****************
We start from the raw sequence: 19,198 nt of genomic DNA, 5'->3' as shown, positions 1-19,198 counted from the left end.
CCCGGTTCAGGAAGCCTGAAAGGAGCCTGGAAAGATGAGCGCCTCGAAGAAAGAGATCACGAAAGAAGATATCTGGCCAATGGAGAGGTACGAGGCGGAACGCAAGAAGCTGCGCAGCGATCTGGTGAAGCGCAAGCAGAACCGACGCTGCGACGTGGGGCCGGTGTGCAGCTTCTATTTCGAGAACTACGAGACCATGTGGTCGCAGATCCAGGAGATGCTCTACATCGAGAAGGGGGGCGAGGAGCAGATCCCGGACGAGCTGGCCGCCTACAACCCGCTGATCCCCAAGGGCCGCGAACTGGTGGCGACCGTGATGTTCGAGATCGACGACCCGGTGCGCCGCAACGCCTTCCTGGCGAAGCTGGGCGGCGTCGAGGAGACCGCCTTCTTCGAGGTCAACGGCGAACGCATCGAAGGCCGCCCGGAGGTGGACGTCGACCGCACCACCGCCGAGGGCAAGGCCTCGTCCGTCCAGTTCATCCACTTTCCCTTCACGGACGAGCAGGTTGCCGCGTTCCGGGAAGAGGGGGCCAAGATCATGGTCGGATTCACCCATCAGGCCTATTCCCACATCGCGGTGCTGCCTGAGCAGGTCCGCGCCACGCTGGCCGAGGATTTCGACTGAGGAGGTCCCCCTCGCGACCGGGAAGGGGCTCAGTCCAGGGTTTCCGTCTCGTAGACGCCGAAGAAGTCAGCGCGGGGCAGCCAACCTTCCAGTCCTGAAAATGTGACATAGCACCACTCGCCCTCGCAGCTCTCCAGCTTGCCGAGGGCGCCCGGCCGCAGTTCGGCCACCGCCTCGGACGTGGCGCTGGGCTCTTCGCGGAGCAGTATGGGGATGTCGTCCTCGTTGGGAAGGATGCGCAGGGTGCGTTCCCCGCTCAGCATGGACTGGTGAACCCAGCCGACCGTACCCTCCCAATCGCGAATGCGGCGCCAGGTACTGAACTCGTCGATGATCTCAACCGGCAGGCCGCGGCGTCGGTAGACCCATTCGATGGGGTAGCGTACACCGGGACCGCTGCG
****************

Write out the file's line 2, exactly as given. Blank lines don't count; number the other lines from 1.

CCCGGTTCAGGAAGCCTGAAAGGAGCCTGGAAAGATGAGCGCCTCGAAGAAAGAGATCACGAAAGAAGATATCTGGCCAATGGAGAGGTACGAGGCGGAACGCAAGAAGCTGCGCAGCGATCTGGTGAAGCGCAAGCAGAACCGACGCTGCGACGTGGGGCCGGTGTGCAGCTTCTATTTCGAGAACTACGAGACCATGTGGTCGCAGATCCAGGAGATGCTCTACATCGAGAAGGGGGGCGAGGAGCAGATCCCGGACGAGCTGGCCGCCTACAACCCGCTGATCCCCAAGGGCCGCGAACTGGTGGCGACCGTGATGTTCGAGATCGACGACCCGGTGCGCCGCAACGCCTTCCTGGCGAAGCTGGGCGGCGTCGAGGAGACCGCCTTCTTCGAGGTCAACGGCGAACGCATCGAAGGCCGCCCGGAGGTGGACGTCGACCGCACCACCGCCGAGGGCAAGGCCTCGTCCGTCCAGTTCATCCACTTTCCCTTCACGGACGAGCAGGTTGCCGCGTTCCGGGAAGAGGGGGCCAAGATCATGGTCGGATTCACCCATCAGGCCTATTCCCACATCGCGGTGCTGCCTGAGCAGGTCCGCGCCACGCTGGCCGAGGATTTCGACTGAGGAGGTCCCCCTCGCGACCGGGAAGGGGCTCAGTCCAGGGTTTCCGTCTCGTAGACGCCGAAGAAGTCAGCGCGGGGCAGCCAACCTTCCAGTCCTGAAAATGTGACATAGCACCACTCGCCCTCGCAGCTCTCCAGCTTGCCGAGGGCGCCCGGCCGCAGTTCGGCCACCGCCTCGGACGTGGCGCTGGGCTCTTCGCGGAGCAGTATGGGGATGTCGTCCTCGTTGGGAAGGATGCGCAGGGTGCGTTCCCCGCTCAGCATGGACTGGTGAACCCAGCCGACCGTACCCTCCCAATCGCGAATGCGGCGCCAGGTACTGAACTCGTCGATGATCTCAACCGGCAGGCCGCGGCGTCGGTAGACCCATTCGATGGGGTAGCGTACACCGGGACCGCTGCG